FIG. 9 is a partial cut-away of the locking device 90 in a locked position. Case screws 99 affix the case 97 to the side frame member 42 (not shown). The locking device 90 has a cylindrical cavity 104 therein containing a piston 106 shown sealingly abutting the cavity 104 and connected to a rod 108 extending downward therefrom. The piston 106 has a rubber cup (not shown) which facilitates its movement within and sealing engagement to the cavity 104. The locking device 90 also includes an extension shaft 110 within a reduced diameter cylindrical cavity 111, having a pin 112 connecting shaft 110 to a pivoting arm 114 in a pivoting chamber 116. In the locked position, the piston 106 is positioned at the top of the cavity 104. The rod 108 is held by the extension arm 110 within the cavity 111 such that the connected pivoting arm 114 at its pin 112 end is in an upward position within the pivoting chamber 116. The pivoting arm 114 and locking arm 94 are securely affixed to a pivot 96 such that when the pivoting arm 114 at its pin 112 end is in an upward position within the pivoting chamber 116, the locking arm 94 is rotated to engage the hook 89. To put the locking device 90 in a locked position, a user manually rotates the locking arm 94 such that it is in a position to engage the hook 89.
FIG. 10 is a partial cut-away of the locking device 90 with the locking arm 94 in an open position due to activation of the internal propelling system 46. This position can also be obtained manually by pushing the locking arm 94 away from the hook 89. After an activation of system 46, when compressed air from the air line 92 is entering the cylinder 104, the piston 106 is forced to the bottom of the cylinder 104. This movement forces the rod 108 into the cavity 111 and the extension shaft 110 into the pivoting chamber 116. As a result, the pivoting arm 114 rotates about the pin 112 as it moves to a downward position at its pin 112 end within the pivoting chamber 116, thereby rotating pivot 96. The downward rotation of the pivoting arm 114 in turn causes the locking arm 94 to rotate upward with the rotating pivot 96 into an unlocked position.
The internal propelling system 46 and the locking device 90 operate together. Upon activation, compressed air flows from the compressed air canister 60 into the air transport lines 58 and subsequently into the extension air line 92. Compressed air entering into the piston and cylinder assemblies 48 opens the moveable window unit 28 as described previously (see FIG. 4). Compressed air entering into the cavity 104 of the locking device 90 forces the piston 106 downward. As a result the extension shaft 110 causes the pivoting arm 114 to rotate to a downward position at its pin end 112 within pivoting chamber 116. In turn, the locking arm 94 releases from the hook 89 of the exterior window 80, moving into an unlocked position. The user may then exit through the opening in the frame 26 by pushing the exterior window 80 away, causing it to rotate about the hinge 86 (see FIG. 6).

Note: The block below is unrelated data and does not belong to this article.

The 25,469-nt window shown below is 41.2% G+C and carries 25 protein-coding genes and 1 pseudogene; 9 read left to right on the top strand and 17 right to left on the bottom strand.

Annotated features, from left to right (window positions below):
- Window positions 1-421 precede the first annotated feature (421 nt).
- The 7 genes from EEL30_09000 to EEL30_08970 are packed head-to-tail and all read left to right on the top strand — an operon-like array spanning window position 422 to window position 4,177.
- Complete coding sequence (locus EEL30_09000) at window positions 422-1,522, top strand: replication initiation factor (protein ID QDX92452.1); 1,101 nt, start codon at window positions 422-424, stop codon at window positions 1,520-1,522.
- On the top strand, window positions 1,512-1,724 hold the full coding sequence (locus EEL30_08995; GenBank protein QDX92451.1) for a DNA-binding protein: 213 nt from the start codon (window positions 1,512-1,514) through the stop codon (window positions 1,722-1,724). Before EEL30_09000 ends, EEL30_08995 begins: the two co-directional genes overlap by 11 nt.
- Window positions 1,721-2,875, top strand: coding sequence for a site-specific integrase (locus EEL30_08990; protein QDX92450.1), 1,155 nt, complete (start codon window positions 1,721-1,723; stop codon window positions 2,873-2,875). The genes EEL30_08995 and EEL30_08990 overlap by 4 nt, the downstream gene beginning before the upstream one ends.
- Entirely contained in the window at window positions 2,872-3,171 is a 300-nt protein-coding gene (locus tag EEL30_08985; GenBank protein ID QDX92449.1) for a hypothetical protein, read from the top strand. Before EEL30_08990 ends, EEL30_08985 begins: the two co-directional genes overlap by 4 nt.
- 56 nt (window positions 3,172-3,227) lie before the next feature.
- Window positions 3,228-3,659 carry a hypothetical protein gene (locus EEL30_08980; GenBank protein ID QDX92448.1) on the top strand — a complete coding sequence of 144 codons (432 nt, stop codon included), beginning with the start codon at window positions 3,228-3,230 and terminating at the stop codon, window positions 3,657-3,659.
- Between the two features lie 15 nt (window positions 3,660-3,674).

The window assembly of the present invention includes a self-contained internal propelling system and a locking device which may be activated simply by pushing a conveniently located button. The present invention would also work on casement type windows and sliding doors with slight modifications. For example, with sliding doors, the piston and cylinder assembly 48 is positioned within top and bottom door frames and pushes the door to an open position upon activation. The window assembly substantially conceals the opening system and the unlocking device from normal view and allows users to operate the window manually. As a self-contained system, the assembly is amenable to mass production and is easy to assemble and install, conforming to standard building window dimensions. Finally, the system operates even when no electricity is available, thereby allowing for ready exit in emergency situations.
Although the present invention has been described with reference to preferred embodiments, workers skilled in the art will recognize that changes may be made in form and detail without departing from the spirit and scope of the invention.
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|U.S. Classification||49/360, 49/280|
|International Classification||E05B65/08, E05F15/20, E05F1/00, E05F15/08, E05B51/02, E05B65/10|
|Cooperative Classification||E05F15/72, E05B65/1033, E05F15/57, E05D13/1207, E05Y2900/148, E05B65/0835, E05F1/006, E05B51/02, E05Y2201/422, E05Y2201/448|
|European Classification||E05B51/02, E05B65/10E, E05B65/08C, E05F15/08|
|May 6, 1997||CC||Certificate of correction|
|Jul 19, 2000||FPAY||Fee payment|
Year of fee payment: 4
|Jun 1, 2004||FPAY||Fee payment|
Year of fee payment: 8
|Mar 17, 2008||FPAY||Fee payment|
Year of fee payment: 12